BROOKSVILLE — Hernando County now owns every bit of the shuttered TreeUmph! Adventure Park after winning an auction Tuesday for the business' assets.
County commissioners just need to decide what to do with it all.
The win came after commissioners voted 3–2 Tuesday morning to send a county representative to the auction with a budget of $200,000.
A bid of $140,000 was all it took. The auction included everything at the property — iPads, a John Deere Gator vehicle and Igloo coolers, among other equipment — except the land, which the county already owns.
TreeUmph!, off Cedar Lane in Brooksville, featured zip lines and ropes courses before it closed in August, less than a year after its December 2017 opening. The company, owned by Aaron Corr, had previously opened a Bradenton location.
People involved with TreeUmph! had predicted it would bolster tourism and the economy in Hernando County.
But the project began later than planned. Permitting dragged on. Then Hurricane Irma wrecked the park's tree-top rigs, and commissioners denied the company help afterward, declining to defer a lease payment on the land.
One way forward commissioners are considering? Creating a new public park at the property.
County Parks and Recreation Manager Harry Johnson told the board that his department would consider maintaining TreeUmph!'s "ninja course," a ground-level obstacle course for kids.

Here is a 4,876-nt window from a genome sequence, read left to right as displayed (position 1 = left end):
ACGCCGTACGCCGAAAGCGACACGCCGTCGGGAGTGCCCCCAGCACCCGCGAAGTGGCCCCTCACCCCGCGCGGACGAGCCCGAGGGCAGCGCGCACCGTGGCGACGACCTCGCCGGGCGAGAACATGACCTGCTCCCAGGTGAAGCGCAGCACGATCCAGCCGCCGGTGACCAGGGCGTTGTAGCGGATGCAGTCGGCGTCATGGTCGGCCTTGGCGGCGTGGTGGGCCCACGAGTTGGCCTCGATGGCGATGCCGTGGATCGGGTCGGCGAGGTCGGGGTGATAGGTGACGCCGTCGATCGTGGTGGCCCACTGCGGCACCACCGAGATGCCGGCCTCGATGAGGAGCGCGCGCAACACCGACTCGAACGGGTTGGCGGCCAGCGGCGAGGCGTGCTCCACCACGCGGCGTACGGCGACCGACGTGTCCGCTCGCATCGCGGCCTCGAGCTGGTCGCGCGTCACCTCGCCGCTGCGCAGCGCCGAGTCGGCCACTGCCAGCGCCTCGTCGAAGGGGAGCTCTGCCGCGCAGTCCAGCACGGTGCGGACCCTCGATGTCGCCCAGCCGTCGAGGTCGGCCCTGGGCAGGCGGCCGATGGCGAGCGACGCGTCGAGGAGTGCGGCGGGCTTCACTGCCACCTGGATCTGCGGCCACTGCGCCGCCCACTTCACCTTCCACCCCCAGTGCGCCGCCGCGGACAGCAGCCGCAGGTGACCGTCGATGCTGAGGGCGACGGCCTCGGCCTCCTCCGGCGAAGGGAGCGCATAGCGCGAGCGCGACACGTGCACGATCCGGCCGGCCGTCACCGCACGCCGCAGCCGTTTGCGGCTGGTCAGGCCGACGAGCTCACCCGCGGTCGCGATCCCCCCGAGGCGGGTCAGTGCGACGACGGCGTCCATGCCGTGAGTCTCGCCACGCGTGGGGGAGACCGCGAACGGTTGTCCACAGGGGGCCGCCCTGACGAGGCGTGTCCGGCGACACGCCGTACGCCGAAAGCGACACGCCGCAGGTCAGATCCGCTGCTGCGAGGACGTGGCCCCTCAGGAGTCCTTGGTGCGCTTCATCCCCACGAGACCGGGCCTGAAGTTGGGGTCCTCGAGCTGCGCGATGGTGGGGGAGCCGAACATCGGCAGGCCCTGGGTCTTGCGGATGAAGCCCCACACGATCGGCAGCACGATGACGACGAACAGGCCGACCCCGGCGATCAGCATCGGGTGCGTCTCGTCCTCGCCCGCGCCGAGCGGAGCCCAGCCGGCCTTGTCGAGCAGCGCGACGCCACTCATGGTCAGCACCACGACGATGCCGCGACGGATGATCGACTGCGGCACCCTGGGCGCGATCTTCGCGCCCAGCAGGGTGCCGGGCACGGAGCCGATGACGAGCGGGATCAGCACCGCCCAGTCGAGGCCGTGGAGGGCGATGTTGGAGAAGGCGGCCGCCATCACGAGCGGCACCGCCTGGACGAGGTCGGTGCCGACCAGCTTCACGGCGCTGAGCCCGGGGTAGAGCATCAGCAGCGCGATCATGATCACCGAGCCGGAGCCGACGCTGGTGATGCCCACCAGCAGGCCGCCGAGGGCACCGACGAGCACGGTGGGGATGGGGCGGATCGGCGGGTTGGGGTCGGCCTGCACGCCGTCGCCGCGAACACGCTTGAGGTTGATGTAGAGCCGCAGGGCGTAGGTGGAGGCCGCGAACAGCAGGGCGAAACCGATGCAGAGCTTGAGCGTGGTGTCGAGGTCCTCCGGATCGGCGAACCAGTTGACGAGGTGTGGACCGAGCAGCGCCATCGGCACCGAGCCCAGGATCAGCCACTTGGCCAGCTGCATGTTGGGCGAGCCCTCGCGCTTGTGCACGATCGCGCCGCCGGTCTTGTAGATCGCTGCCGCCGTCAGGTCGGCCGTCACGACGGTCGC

Several commissioners agreed, not only because of its public appeal but also because it would carry significantly less insurance risk than the high-flying adult courses.
Johnson also listed nature trails, laser tag "and potentially some other low-impact adventures out there to make it an inclusive park for everybody."
As for the tree-top equipment, officials said, it could be leased to a private adventure company. That would relieve concerns about insurance issues, get the business into private hands and keep recreation in the county, several commissioners argued.
"Why wouldn't you take advantage of it? That's my point," said board chairman Steve Champion. "You've got these buildings, you've got parking lots."
Commissioner Wayne Dukes said a county park there could bring more attention to an overlooked area.
"That's a part of Hernando County that most people don't see," Duke said, adding that the county could allow groups to host events at the park.
Commissioners John Mitten, Jeff Holcomb and John Allocco, the vice chair, questioned the necessity of a new park, the cost of the bid and the value of interfering with the private market.
"This is a failed business venture. This is something that is thrown at us, so the challenge is finding what is in the best interest of the taxpayer," Mitten said. "I'm in favor of getting this, if it is truly pennies on the dollar. I'm not necessarily in favor of having a park out of it because of the extra costs. It would be nice if we could get it intact and then sell it to a private industry."
Officials said the money would come from either county reserve funds or the Parks and Recreation Department.
Champion, Dukes and Holcomb voted to authorize the bid. Allocco and Mitten voted against it.
The auction was structured in two parts.
First, the auctioneer took a bid on everything at once. A bidding war between the county and a private citizen ended with the $140,000 figure.
Then the auctioneer took bids on all the individual pieces to see if they would total more than the first bid.
In the end, the couple dozen citizens who came out put together only about $17,000, and the county won. The money will go to the TreeUmph! owner's bank, county officials said.
Contact Justin Trombly at email@example.com. Follow @JustinTrombly.